The Chisholm Trail Arts Council will be holding its annual Arts Explosion summer camp for kids starting Monday and it will last until Friday.
At 8:15 Monday morning, CTAC executive director Leena Frace said the more than 70 children attending the camp will receive their schedules for the week as to which order they will attend classes each day. Frace said this year they are offering drawing classes taught by Robby McMurtry of Moore, pottery classes taught by Dan Hazel of Marlow, tye-dye classes taught by Dora Obuobisa of Moore and two forms of dance class, hip-hop and ballet, both taught by Amy Wopsle of Duncan.
“All of these teachers have jobs related to what they do here,” Frace said. “And all of them have graduate degrees in their respective fields.”
Frace also said all of the teachers have previously taught at the Arts Explosion minus Wopsle.
As well as most of the teachers, Frace said several of the participating children are returning, many of which are the next generation of previous people who have attended the camp.
“We’re celebrating 20 years now,” Frace said. “So we’re starting to see second generations of families that participated in the camp before.”
Many of the children attending are from the local area, but Frace said there are children coming from out of state, and even from out of the country.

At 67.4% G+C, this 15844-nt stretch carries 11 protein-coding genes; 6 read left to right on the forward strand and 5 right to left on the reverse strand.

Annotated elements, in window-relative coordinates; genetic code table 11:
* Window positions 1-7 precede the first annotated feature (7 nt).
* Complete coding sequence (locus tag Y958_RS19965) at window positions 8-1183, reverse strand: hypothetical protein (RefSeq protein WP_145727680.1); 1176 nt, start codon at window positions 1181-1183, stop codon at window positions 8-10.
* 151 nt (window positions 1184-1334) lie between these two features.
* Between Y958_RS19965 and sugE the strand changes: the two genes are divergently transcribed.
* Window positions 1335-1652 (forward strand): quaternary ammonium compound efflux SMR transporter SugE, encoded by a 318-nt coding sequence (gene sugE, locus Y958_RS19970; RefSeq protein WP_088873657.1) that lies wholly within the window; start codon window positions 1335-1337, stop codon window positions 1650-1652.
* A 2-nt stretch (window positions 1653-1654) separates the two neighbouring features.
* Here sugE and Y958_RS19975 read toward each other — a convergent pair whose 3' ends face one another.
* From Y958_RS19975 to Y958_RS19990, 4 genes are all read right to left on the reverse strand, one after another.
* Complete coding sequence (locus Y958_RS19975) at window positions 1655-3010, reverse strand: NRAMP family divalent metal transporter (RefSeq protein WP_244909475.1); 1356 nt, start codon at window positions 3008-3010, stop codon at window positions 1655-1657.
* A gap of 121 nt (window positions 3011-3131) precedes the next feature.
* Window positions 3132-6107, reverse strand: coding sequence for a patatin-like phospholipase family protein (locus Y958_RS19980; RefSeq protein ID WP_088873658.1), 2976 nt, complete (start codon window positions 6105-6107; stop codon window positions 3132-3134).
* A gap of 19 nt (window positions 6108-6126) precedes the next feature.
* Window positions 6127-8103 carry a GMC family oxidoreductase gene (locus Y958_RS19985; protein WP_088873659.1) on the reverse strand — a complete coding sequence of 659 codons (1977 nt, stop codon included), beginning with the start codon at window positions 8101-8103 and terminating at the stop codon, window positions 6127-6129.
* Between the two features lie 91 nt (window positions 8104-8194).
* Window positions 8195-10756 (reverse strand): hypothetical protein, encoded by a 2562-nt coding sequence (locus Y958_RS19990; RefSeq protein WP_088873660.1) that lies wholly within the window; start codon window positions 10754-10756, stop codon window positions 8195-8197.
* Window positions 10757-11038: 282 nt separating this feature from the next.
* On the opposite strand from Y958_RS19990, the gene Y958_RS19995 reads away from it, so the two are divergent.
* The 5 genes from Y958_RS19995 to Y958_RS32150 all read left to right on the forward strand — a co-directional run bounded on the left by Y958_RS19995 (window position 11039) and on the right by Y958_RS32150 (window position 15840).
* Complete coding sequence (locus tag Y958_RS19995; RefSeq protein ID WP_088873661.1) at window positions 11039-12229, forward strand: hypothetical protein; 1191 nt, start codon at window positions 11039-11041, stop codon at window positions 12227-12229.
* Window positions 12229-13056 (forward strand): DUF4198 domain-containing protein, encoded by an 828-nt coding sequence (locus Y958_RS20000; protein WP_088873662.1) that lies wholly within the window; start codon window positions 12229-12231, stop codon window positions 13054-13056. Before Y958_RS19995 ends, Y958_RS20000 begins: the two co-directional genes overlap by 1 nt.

“We have one grandmother who is putting her fifth grandchild through Arts Explosion,” Frace said. “However it’s her last one to qualify, but she still has grandchildren that volunteer every year.”
There are several other grandparents that sign up their grandchildren to visit each year and attend the workshop. Those from out of state come from as far away as Arizona, and from out of the country, as far away as France.
Frace said even though the children eventually age out of the program, many of them still volunteer to come help and participate.
“They all say how much art has touched their lives and that they make friends with the teachers each year and can contact them whenever they want,” Frace said.
She said this is the biggest childrens event that CTAC puts on each year and that there aren’t any other arts camps that she knows of in the area. She also said that 70 children is a good number, but they can allow up to 90 participants in the event.
“For the last two years we’ve been flat on our numbers,” Frace said. “But we would really like to add teachers and classes rather than subtract them. But everyone should enjoy it.”
— Kevin Kerr is a reporter for The Duncan Banner. He can be reached at 580-255-5354 Ext. 147 or by e-mail at email@example.com.